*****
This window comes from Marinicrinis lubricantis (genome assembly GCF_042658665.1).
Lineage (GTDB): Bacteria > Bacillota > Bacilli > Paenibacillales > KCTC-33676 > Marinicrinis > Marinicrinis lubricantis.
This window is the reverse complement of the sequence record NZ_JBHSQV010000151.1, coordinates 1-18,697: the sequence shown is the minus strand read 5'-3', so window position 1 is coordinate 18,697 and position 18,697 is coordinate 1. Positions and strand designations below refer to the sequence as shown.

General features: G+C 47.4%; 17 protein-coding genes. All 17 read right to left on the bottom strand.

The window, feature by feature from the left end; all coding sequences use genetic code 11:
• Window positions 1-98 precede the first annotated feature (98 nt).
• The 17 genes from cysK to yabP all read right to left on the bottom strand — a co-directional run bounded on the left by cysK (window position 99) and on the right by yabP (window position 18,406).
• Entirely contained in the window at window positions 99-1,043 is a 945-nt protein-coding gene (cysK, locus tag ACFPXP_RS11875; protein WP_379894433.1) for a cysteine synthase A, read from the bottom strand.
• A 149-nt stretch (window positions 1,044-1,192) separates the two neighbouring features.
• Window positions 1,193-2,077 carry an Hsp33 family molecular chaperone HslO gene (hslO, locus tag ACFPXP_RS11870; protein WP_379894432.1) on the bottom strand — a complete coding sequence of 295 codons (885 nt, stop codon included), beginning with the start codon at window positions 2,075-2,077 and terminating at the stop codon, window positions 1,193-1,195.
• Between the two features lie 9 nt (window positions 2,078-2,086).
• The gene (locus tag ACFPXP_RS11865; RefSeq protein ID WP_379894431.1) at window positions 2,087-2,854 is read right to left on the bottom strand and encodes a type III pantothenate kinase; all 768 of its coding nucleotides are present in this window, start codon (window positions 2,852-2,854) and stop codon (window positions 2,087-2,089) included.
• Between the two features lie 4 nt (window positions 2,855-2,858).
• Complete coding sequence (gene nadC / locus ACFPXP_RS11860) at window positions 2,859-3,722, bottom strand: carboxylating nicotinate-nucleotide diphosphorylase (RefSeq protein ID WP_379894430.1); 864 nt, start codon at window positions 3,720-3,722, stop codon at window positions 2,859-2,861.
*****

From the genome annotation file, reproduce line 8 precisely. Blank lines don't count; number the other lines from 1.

• Entirely contained in the window at window positions 99-1,043 is a 945-nt protein-coding gene (cysK, locus tag ACFPXP_RS11875; protein WP_379894433.1) for a cysteine synthase A, read from the bottom strand.